Common Myths About Cloud Backup

In healthcare agencies, it’s critical that data not only be secure but also available in the case of disaster. In the event of a system failure or cybersecurity breach, healthcare organizations must be able to quickly recover secure copies of patient, provider and payer data. Access to this information could literally be a life or death situation.

That’s why healthcare agencies must invest in backup and recovery systems.

Backup and recovery refers to the process of creating and archiving duplicate copies of data, and then making it accessible in case of loss, deletion or corruption. It’s a critical process to ensure that healthcare organizations protect their data in the event of operational failure or more significant disasters.

There are many ways that agencies and institutions can create a backup and recovery environment. For instance, they could use traditional systems like tape-based storage to create copies of data. However, those systems can be costly, complex and difficult to integrate with more current technologies. Not to mention, recovering those copies can be time-consuming.

A more modern and effective alternative to this setup is to protect data in the cloud. Cloud-enabled backup can vastly improve the way hospital IT leaders secure and access their data. It’s easier to integrate with existing data systems, simple to manage the environment and highly secure. Plus recovery times are quicker.

But while cloud-enabled backup seems like an obvious choice when compared to older and outdated setups, many healthcare providers haven’t migrated to this environment yet. Why? It’s not that it isn’t the better solution. It’s a problem of misconceptions – the biggest of which is cost.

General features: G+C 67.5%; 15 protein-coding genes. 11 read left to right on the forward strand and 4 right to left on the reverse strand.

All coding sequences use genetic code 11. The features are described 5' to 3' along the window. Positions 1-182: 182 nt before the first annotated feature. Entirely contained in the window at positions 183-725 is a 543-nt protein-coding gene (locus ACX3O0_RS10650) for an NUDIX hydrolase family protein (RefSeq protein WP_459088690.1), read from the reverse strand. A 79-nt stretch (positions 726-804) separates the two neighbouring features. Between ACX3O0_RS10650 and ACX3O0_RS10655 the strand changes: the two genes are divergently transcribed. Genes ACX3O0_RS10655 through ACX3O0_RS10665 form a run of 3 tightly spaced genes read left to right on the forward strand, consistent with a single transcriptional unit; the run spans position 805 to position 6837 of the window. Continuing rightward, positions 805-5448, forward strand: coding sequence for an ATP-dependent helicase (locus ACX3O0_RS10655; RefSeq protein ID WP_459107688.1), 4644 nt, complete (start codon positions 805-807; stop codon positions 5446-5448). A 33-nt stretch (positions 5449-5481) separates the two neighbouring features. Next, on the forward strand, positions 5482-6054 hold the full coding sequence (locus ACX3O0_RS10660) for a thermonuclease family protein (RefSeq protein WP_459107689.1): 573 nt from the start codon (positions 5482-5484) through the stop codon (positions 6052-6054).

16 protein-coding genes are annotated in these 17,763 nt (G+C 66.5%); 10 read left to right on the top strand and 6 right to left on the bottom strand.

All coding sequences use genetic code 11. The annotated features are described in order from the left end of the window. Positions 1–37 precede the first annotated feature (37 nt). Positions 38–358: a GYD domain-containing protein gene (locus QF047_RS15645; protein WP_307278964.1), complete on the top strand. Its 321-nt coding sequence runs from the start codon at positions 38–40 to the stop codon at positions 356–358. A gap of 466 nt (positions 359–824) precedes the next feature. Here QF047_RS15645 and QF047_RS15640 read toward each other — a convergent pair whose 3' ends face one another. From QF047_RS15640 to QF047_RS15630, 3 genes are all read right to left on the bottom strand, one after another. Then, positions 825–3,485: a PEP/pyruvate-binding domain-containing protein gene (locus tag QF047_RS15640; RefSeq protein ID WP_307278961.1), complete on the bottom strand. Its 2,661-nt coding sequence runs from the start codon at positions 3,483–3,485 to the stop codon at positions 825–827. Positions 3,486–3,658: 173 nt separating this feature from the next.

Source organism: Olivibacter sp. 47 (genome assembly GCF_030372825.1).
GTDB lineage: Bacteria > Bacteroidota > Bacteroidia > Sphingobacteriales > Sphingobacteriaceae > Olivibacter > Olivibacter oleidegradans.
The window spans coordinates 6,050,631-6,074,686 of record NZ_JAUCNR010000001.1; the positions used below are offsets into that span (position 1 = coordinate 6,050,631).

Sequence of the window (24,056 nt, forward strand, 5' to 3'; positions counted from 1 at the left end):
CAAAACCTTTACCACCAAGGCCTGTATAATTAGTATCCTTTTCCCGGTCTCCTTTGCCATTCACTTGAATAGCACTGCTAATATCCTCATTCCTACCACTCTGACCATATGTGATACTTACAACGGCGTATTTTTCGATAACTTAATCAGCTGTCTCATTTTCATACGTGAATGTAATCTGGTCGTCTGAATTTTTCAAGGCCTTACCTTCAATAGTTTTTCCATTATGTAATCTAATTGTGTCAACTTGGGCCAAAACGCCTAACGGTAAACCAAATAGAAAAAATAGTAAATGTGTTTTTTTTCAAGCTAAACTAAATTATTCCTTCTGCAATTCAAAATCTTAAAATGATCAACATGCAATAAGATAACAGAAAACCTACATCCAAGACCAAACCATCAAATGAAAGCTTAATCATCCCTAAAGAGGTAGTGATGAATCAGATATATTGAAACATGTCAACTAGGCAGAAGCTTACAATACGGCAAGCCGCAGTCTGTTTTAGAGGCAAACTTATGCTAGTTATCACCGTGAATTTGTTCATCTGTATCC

This might be surprising if you consider that 42% of surveyed IT executives cited reducing total cost of ownership as their primary business goal for cloud investments. Cloud is known for cutting costs.

However, one of the touted benefits of tape-based backup has always been that it’s inexpensive for storing vast amounts of data. That’s why some health IT leaders might think it’s cheaper to stick with tape.

Actually, that’s only true in a scenario where the amount of data generated and stored is static.

However, in our digital age, data volumes are growing exponentially. Hospitals and health systems that rely on traditional, on-premise backup systems will find they need to continuously invest in new infrastructure to meet their data storage needs.

In contrast, a cloud-integrated backup appliance reduces cost via inline deduplication and compression – minimizing the space needed for your ever-growing data volumes. Network optimization also decreases data volumes transported to the cloud while increasing transfer speed by up to four times.

These efficiencies result in big cost savings – up to hundreds of thousands of dollars for larger health systems.

And savings in cloud aren’t limited to capital costs, either. The reliability of a cloud-integrated solution also beats out traditional backup, allowing IT to reduce the time spent managing backups and troubleshooting hardware issues. One estimate says that an agency can save up to 80 percent of their management costs by switching to cloud backup.

It’s clear that cost isn’t the issue when it comes to moving to cloud-enabled backup and recovery. But unfortunately, that’s not the only misconception that prevents health IT leaders from making the switch. We discuss – and dispel – the other myths related to cloud backups in our recent course, 5 Myths About Cloud Backup for Healthcare. Take the free, 10-minute course by clicking here.

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